Take the 2-minute tour ×
Stack Overflow is a question and answer site for professional and enthusiast programmers. It's 100% free, no registration required.

I recently found and fixed a bug in a site I was working on that resulted in millions of duplicate rows of data in a table that will be quite large even without them (still in the millions). I can easily find these duplicate rows and can run a single delete query to kill them all. The problem is that trying to delete this many rows in one shot locks up the table for a long time, which I would like to avoid if possible. The only ways I can see to get rid of these rows, without taking down the site (by locking up the table) are:

  1. Write a script that will execute thousands of smaller delete queries in a loop. This will theoretically get around the locked table issue because other queries will be able to make it into the queue and run in between the deletes. But it will still spike the load on the database quite a bit and will take a long time to run.
  2. Rename the table and recreate the existing table (it'll now be empty). Then do my cleanup on the renamed table. Rename the new table, name the old one back and merge the new rows into the renamed table. This is way takes considerably more steps, but should get the job done with minimal interruption. The only tricky part here is that the table in question is a reporting table, so once it's renamed out of the way and the empty one put in its place all historic reports go away until I put it back in place. Plus the merging process could be a bit of a pain because of the type of data being stored. Overall this is my likely choice right now.

I was just wondering if anyone else has had this problem before and, if so, how you dealt with it without taking down the site and, hopefully, with minimal if any interruption to the users? If I go with number 2, or a different, similar, approach, I can schedule the stuff to run late at night and do the merge early the next morning and just let the users know ahead of time, so that's not a huge deal. I'm just looking to see if anyone has any ideas for a better, or easier, way to do the cleanup.

share|improve this question

4 Answers 4

up vote 52 down vote accepted
WHERE (whatever criteria)
LIMIT 1000

Wash, rinse, repeat until zero rows affected. Maybe in a script that sleeps for a second or three between iterations.

share|improve this answer
KISS always wins. –  Electro Aug 23 '09 at 16:41
nicely described! –  cherouvim Aug 23 '09 at 16:43
If you use DELETE with LIMIT, you should really use ORDER BY to make the query deterministic; not doing so would have strange effects (including breaking replication in some cases) –  MarkR Aug 23 '09 at 20:38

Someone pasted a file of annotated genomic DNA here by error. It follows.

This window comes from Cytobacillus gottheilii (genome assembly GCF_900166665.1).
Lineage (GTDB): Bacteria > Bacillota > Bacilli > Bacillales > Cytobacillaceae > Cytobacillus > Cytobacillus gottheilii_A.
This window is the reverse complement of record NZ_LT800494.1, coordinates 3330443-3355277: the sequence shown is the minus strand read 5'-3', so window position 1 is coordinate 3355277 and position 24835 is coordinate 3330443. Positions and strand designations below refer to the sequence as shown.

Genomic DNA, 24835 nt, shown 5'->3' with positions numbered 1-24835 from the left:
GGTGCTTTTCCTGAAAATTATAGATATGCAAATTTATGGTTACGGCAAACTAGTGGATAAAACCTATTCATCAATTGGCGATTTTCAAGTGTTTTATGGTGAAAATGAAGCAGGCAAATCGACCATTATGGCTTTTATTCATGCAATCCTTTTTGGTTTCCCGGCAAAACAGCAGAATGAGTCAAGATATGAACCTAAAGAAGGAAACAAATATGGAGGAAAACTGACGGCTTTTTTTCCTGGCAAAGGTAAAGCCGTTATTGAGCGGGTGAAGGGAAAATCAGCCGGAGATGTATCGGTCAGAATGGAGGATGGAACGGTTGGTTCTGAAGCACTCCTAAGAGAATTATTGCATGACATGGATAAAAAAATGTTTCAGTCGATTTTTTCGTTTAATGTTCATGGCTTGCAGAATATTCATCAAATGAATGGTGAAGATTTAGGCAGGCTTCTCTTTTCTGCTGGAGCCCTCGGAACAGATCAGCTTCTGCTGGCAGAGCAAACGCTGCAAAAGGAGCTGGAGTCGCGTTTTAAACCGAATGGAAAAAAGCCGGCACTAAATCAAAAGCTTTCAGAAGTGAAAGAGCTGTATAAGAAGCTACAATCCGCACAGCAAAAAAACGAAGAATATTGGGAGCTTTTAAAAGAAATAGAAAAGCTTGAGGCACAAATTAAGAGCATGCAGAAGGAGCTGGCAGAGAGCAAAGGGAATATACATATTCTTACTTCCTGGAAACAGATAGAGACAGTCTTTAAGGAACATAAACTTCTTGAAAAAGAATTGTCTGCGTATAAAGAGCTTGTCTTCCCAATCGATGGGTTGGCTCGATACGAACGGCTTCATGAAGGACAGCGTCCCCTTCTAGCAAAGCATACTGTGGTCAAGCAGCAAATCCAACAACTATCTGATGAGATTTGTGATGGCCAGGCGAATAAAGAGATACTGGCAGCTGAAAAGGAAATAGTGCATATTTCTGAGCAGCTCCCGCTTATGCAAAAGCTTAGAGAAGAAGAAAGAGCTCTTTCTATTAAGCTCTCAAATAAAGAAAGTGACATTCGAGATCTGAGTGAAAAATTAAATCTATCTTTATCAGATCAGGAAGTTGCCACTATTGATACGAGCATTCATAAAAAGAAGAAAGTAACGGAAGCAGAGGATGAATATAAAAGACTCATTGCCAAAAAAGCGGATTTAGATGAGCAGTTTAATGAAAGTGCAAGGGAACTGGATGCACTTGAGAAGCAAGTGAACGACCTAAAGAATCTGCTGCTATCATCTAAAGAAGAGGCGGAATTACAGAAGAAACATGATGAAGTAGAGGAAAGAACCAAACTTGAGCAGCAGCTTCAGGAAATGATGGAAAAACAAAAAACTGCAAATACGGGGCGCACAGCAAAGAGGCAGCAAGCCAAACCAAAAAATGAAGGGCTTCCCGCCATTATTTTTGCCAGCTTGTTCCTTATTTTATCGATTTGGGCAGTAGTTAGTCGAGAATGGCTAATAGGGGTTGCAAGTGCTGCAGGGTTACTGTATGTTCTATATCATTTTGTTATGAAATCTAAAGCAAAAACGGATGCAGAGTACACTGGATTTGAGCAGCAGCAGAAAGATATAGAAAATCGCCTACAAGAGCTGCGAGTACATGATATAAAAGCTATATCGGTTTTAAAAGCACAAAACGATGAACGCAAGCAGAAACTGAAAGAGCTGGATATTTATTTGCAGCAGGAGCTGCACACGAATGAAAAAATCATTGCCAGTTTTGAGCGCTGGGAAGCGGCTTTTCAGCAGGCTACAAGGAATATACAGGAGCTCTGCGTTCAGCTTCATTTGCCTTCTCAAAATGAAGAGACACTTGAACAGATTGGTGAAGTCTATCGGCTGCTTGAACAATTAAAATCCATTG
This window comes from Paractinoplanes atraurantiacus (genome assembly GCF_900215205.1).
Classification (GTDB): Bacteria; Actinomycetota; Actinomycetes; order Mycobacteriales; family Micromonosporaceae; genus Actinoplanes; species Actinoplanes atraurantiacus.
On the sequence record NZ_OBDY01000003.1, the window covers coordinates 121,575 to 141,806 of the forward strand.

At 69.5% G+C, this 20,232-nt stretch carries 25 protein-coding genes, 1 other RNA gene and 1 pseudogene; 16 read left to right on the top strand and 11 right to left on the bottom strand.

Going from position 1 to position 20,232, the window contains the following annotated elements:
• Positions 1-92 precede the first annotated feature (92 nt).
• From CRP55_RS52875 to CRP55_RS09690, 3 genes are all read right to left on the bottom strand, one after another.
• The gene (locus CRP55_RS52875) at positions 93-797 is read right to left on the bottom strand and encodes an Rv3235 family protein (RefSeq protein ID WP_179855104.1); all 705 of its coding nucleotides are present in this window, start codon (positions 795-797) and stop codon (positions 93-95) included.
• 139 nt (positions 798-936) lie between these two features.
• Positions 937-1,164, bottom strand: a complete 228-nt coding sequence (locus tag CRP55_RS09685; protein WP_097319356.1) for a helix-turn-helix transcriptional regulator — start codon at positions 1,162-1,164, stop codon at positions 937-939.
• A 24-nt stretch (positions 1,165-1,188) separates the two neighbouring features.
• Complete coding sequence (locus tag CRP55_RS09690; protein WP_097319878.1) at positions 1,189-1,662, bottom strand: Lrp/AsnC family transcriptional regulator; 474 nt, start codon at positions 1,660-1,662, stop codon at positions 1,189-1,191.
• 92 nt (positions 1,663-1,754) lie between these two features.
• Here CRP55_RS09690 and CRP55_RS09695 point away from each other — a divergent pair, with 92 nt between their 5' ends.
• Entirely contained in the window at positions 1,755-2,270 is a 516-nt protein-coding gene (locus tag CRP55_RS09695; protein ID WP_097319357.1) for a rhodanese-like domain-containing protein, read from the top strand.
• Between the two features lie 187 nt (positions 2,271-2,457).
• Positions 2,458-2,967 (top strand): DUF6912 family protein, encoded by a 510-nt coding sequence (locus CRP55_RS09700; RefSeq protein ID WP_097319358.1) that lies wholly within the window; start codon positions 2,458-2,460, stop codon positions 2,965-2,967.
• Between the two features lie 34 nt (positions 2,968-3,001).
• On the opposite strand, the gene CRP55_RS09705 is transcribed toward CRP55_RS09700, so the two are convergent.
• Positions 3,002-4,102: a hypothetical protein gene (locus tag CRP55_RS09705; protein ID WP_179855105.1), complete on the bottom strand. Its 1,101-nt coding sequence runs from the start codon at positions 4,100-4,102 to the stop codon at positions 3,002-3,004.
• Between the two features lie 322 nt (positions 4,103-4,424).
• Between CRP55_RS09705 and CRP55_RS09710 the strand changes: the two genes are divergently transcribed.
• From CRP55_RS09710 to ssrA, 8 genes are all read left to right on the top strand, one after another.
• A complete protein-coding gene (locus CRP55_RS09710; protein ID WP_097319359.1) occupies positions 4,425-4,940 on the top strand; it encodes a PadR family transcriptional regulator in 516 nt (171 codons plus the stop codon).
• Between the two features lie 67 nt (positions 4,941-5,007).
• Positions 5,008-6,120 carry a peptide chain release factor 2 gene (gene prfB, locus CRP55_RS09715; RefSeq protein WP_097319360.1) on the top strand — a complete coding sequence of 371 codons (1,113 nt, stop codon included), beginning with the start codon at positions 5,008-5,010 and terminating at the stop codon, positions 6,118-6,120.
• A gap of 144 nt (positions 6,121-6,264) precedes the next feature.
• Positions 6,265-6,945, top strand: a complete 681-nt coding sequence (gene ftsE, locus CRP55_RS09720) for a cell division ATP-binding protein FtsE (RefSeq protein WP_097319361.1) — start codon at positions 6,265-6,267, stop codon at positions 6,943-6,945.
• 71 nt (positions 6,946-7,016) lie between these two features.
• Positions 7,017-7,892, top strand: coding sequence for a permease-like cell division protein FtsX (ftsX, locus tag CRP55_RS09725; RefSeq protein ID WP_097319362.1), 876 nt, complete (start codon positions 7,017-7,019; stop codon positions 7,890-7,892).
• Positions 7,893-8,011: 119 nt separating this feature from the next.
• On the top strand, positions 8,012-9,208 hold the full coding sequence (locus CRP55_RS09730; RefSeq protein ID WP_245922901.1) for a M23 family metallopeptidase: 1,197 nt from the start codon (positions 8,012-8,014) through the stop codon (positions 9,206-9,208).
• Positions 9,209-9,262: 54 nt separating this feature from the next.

Yeah, true. Edited per. –  chaos Dec 14 '09 at 12:46

I'd also recommend adding some constraints to your table to make sure that this doesn't happen to you again. A million rows, at 1000 per shot, will take 1000 repetitions of a script to complete. If the script runs once every 3.6 seconds you'll be done in an hour. No worries. Your clients are unlikely to notice.

share|improve this answer

I'd use mk-archiver from the excellent Maatkit utilities package (a bunch of Perl scripts for MySQL management) Maatkit is from Baron Schwartz, the author of the O'Reilly "High Performance MySQL" book.

The goal is a low-impact, forward-only job to nibble old data out of the table without impacting OLTP queries much. You can insert the data into another table, which need not be on the same server. You can also write it to a file in a format suitable for LOAD DATA INFILE. Or you can do neither, in which case it's just an incremental DELETE.

It's already built for archiving your unwanted rows in small batches and as a bonus, it can save the deleted rows to a file in case you screw up the query that selects the rows to remove.

No installation required, just grab http://www.maatkit.org/get/mk-archiver and run perldoc on it (or read the web site) for documentation.

share|improve this answer

Do it in batches of lets say 2000 rows at a time. Commit in-between. A million rows isn't that much and this will be fast, unless you have many indexes on the table.

share|improve this answer

Your Answer


By posting your answer, you agree to the privacy policy and terms of service.

Not the answer you're looking for? Browse other questions tagged or ask your own question.